The first settlement of Price began in 1877 when Caleb B. Rhodes and Abraham Powell arrived here. Two years later a number of Latter-day Saints and their families strengthened the settlement. A branch of the Church was organized in 1881, and in 1882, George Frandsen became Bishop with Erastus W. McIntire and Caleb Rhodes counselors. In 1884 logs were taken from Miller’s Creek and a meetinghouse erected on this block, 24x40x12 feet, with three windows on each side and double doors in front. The first service was held April 13, 1884. The building was used for Church, schools, opera, amusement and a Court House.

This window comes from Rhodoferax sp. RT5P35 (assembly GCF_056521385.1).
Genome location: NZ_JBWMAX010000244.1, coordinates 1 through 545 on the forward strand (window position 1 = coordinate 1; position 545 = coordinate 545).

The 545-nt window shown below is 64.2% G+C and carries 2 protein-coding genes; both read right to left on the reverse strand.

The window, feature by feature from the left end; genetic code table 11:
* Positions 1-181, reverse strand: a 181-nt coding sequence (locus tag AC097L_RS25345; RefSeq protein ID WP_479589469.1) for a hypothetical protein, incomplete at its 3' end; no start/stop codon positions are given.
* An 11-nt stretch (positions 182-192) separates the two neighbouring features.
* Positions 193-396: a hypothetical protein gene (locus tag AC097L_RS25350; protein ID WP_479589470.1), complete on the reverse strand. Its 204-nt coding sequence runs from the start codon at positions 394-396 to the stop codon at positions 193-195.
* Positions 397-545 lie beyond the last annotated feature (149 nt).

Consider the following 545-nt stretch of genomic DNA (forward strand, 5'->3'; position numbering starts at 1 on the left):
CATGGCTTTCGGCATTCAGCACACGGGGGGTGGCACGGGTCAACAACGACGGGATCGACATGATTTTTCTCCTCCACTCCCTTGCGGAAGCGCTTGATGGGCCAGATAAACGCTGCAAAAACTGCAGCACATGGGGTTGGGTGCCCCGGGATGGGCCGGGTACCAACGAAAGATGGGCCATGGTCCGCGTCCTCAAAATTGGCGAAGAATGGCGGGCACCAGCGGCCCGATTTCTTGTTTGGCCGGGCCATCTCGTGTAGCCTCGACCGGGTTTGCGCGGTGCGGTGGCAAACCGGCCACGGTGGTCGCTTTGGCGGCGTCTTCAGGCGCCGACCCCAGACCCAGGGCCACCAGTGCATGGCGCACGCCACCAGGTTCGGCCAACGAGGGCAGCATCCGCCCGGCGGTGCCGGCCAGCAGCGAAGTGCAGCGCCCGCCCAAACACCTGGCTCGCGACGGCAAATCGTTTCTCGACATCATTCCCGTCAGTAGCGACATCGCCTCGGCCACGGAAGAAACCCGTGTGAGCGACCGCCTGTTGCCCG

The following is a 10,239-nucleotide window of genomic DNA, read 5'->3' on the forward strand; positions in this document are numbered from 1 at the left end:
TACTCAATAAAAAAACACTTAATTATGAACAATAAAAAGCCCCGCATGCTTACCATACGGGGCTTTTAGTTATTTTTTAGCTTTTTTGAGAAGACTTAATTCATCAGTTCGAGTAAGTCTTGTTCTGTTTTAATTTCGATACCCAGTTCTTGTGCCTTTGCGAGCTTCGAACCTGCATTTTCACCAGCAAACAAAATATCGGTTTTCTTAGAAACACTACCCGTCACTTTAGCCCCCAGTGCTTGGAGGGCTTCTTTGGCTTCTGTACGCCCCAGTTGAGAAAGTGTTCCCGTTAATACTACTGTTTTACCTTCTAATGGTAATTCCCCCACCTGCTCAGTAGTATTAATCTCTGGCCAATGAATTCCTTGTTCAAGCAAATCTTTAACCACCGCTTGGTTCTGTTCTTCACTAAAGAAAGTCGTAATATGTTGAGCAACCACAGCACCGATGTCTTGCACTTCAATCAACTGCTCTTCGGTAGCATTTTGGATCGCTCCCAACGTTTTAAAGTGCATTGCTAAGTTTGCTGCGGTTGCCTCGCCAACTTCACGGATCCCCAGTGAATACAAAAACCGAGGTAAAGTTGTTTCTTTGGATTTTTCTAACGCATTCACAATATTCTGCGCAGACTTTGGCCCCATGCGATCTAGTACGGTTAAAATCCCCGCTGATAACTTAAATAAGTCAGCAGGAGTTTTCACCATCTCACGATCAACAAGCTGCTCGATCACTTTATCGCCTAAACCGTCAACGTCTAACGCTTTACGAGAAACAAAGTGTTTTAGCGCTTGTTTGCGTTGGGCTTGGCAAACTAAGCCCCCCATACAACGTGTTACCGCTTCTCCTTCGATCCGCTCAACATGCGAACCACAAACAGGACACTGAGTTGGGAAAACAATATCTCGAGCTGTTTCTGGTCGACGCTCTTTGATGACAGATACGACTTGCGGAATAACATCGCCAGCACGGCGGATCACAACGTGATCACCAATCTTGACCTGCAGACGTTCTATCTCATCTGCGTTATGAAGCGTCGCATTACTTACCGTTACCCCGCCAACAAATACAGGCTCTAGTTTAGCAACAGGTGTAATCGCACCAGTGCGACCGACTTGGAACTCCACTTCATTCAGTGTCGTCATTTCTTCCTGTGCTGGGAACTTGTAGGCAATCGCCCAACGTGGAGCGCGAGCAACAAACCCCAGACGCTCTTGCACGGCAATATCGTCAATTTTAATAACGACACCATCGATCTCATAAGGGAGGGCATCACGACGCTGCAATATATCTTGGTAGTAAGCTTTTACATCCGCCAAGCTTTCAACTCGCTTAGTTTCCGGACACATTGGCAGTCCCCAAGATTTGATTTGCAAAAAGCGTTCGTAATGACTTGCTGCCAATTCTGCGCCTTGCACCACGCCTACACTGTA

The rocks used in the monument are from every county in the state and the four corner stones at the top are from the corners of the state of Utah. Stones also came from Nevada, California and Idaho. The local Primary children were tasked with collecting the rocks and adding them to the structure. It was dedicated on July 24, 1954 to commemorate the first LDS meeting house in Price which was also used for school, operas, amusements and court house. (Thanks Dennis Udink for pointing out this facebook post to learn more about this monument!)
This is Daughters of Utah Pioneers historic marker #197 located at 195 East Main Street in Price, Utah